In which states are residents the most financially capable?
In California, Massachusetts and New Jersey, according to the Finra Foundation Financial Capability Survey. Residents of Mississippi came in last, and Arkansas and Kansas were next.
National and state-by-state data can be found at www.usfinancialcapability.org.
The Financial Capability Survey was conducted among 25,000 residents spread across the 50 states and the District of Columbia and released Wednesday. The Finra survey allows the public and policy makers to compare the financial capability of residents state by state and in the United States as a whole.
Richard G. Ketchum, Finra chairman and CEO, in remarks at the George Washington University School of Business, said the survey shows that “financial capability in the United States has improved in important areas. Nearly a quarter told us they are satisfied with their personal finances – up from 16 percent in 2009,” when the survey was first taken.
“But debt continues to be a problem,” Ketchum added. “More than 40 percent of the respondents believe they have too much debt. Although the percentage of credit card holders carrying debt on their cards has declined from 56 percent to 49 percent, nearly half still carry debt and pay interest on their balances.”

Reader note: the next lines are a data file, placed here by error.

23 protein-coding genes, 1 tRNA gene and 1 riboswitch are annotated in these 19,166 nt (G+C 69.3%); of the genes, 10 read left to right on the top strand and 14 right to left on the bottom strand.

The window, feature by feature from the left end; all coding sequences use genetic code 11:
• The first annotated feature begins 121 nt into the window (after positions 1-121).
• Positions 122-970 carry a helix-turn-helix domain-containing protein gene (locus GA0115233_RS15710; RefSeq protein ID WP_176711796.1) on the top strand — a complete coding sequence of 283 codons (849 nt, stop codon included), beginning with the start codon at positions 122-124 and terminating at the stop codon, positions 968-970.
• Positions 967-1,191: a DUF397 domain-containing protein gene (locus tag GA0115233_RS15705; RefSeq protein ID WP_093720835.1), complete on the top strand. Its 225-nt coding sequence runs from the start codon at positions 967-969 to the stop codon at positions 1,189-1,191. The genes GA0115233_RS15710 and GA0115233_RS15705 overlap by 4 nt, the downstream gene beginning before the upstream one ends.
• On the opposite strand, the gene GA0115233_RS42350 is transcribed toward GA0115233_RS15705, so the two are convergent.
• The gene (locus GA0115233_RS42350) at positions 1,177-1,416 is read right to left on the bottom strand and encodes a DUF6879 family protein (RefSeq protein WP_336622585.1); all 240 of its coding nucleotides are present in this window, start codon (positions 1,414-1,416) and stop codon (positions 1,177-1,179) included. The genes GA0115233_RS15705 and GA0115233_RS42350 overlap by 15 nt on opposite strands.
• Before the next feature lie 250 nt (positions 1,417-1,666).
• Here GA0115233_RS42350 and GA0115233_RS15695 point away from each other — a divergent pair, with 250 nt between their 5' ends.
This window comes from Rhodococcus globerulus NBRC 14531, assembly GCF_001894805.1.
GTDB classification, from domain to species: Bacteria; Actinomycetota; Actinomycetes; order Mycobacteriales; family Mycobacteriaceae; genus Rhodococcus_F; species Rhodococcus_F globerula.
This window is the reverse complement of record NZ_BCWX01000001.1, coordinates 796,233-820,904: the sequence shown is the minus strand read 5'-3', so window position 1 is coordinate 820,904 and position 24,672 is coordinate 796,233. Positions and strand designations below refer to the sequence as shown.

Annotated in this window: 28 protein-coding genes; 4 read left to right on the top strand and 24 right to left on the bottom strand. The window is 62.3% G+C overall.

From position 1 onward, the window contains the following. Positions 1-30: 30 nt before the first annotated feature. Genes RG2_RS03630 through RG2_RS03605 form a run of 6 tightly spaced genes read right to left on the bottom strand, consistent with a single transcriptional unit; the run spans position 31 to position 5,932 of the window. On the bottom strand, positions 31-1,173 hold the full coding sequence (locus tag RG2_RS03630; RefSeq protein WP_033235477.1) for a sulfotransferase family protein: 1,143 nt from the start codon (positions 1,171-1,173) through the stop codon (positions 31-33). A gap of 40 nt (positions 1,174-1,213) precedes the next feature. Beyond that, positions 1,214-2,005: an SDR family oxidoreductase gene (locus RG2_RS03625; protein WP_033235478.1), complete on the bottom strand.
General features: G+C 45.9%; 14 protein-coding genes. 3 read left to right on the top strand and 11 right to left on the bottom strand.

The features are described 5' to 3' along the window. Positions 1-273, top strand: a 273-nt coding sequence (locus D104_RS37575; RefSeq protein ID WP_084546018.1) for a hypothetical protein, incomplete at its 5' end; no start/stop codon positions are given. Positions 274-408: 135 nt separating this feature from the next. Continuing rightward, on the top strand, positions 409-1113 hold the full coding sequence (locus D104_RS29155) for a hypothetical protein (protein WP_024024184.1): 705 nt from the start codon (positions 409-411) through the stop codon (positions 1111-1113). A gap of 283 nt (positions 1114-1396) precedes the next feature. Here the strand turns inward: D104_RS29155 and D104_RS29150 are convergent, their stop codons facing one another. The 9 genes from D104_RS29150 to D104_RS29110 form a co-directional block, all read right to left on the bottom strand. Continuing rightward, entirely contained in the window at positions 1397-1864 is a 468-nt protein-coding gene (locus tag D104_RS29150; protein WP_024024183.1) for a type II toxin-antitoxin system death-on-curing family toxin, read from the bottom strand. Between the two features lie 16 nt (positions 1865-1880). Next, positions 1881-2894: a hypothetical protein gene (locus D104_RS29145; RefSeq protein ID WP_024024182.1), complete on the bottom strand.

“When asked if they would be able to come up with $2,000 if an unexpected need arose in the next month, nearly 40 percent of respondents said they probably or certainly could not,” Ketchum noted. "And among low- to moderate-income respondents, the number rose to nearly 70 percent. This finding sheds light on the precarious financial condition of many U.S. households.”
Respondents were judged on the basis of criteria such as whether they spend less than their income, if they have unpaid medical bills, if they have a rainy day fund and whether they have credit card debt.
According to the survey, 58 percent of Americans find it very or somewhat difficult to cover expenses and pay their bills. At the same time, 19 percent spend more than their income.
Younger Americans are more likely than older Americans to have unpaid medical bills. Of those surveyed, 31 percent of Americans age 18 to 34 reported unpaid medical bills, while 17 percent of those 55 and older have unpaid medical bills.